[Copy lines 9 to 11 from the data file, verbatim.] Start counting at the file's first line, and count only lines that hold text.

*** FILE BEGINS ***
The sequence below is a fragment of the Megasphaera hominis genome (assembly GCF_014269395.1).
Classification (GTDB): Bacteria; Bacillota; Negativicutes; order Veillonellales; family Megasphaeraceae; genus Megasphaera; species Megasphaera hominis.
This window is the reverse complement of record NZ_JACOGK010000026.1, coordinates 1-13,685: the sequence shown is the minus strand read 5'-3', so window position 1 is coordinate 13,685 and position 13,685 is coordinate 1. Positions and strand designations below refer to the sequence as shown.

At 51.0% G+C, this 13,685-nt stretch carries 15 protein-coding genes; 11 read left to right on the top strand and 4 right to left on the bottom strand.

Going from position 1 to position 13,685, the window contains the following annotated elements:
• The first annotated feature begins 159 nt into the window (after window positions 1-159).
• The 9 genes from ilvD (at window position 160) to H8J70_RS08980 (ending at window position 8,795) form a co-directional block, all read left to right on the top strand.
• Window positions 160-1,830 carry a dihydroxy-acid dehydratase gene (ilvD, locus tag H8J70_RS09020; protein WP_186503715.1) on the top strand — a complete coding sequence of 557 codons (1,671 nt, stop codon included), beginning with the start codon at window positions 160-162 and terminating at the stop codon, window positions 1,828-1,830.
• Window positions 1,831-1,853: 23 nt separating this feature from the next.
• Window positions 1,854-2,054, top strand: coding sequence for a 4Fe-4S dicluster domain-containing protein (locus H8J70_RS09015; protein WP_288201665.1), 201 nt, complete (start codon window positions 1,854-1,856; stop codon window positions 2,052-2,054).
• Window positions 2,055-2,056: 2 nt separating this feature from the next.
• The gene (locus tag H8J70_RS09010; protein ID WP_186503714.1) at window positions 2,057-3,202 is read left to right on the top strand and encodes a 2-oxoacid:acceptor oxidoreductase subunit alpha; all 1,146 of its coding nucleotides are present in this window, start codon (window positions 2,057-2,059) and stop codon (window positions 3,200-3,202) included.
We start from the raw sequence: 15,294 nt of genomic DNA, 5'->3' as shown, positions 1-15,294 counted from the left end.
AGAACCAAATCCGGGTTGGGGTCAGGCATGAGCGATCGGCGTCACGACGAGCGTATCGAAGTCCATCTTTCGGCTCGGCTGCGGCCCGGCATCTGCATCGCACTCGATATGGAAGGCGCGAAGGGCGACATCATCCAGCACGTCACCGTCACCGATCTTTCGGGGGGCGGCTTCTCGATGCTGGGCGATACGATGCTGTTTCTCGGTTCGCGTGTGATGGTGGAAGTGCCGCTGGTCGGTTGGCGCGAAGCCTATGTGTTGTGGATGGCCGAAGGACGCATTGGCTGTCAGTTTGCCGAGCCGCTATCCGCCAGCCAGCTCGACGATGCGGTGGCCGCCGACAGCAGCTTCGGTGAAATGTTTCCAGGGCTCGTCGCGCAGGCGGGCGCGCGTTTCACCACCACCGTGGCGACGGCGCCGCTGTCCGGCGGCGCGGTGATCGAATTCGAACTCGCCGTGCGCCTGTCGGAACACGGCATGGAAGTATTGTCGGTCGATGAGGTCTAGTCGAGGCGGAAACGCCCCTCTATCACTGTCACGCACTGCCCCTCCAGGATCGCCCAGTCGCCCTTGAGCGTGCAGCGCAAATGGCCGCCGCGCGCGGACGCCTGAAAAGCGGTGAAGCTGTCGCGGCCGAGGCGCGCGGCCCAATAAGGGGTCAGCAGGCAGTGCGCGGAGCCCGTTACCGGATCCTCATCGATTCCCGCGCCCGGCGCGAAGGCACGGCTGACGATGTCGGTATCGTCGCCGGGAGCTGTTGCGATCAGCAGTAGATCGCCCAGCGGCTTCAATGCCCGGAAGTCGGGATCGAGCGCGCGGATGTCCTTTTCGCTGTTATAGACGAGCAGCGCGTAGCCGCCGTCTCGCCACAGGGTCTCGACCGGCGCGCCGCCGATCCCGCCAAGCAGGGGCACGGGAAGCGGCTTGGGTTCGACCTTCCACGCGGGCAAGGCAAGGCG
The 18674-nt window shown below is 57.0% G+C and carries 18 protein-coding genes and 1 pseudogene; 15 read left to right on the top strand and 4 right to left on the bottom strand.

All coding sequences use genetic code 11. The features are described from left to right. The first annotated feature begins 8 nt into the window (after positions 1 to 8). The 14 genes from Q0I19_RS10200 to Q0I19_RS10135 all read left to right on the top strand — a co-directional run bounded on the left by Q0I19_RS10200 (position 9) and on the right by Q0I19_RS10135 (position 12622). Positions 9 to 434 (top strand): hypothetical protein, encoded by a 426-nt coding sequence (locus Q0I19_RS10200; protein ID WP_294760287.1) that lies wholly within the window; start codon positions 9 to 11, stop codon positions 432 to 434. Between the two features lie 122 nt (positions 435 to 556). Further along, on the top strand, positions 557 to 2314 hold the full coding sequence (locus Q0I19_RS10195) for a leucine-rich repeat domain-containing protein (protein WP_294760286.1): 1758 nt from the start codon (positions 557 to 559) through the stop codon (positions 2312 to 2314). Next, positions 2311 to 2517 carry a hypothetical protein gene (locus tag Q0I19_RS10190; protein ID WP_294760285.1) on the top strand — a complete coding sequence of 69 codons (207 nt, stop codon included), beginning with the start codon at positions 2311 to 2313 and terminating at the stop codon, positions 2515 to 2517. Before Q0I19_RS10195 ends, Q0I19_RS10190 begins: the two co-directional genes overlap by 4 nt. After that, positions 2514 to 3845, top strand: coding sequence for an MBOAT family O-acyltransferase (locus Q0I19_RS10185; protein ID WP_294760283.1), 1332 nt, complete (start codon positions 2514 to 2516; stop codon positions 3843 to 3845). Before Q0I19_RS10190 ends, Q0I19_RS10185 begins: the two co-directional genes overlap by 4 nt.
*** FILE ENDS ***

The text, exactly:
• Window positions 1,831-1,853: 23 nt separating this feature from the next.
• Window positions 1,854-2,054, top strand: coding sequence for a 4Fe-4S dicluster domain-containing protein (locus H8J70_RS09015; protein WP_288201665.1), 201 nt, complete (start codon window positions 1,854-1,856; stop codon window positions 2,052-2,054).
• Window positions 2,055-2,056: 2 nt separating this feature from the next.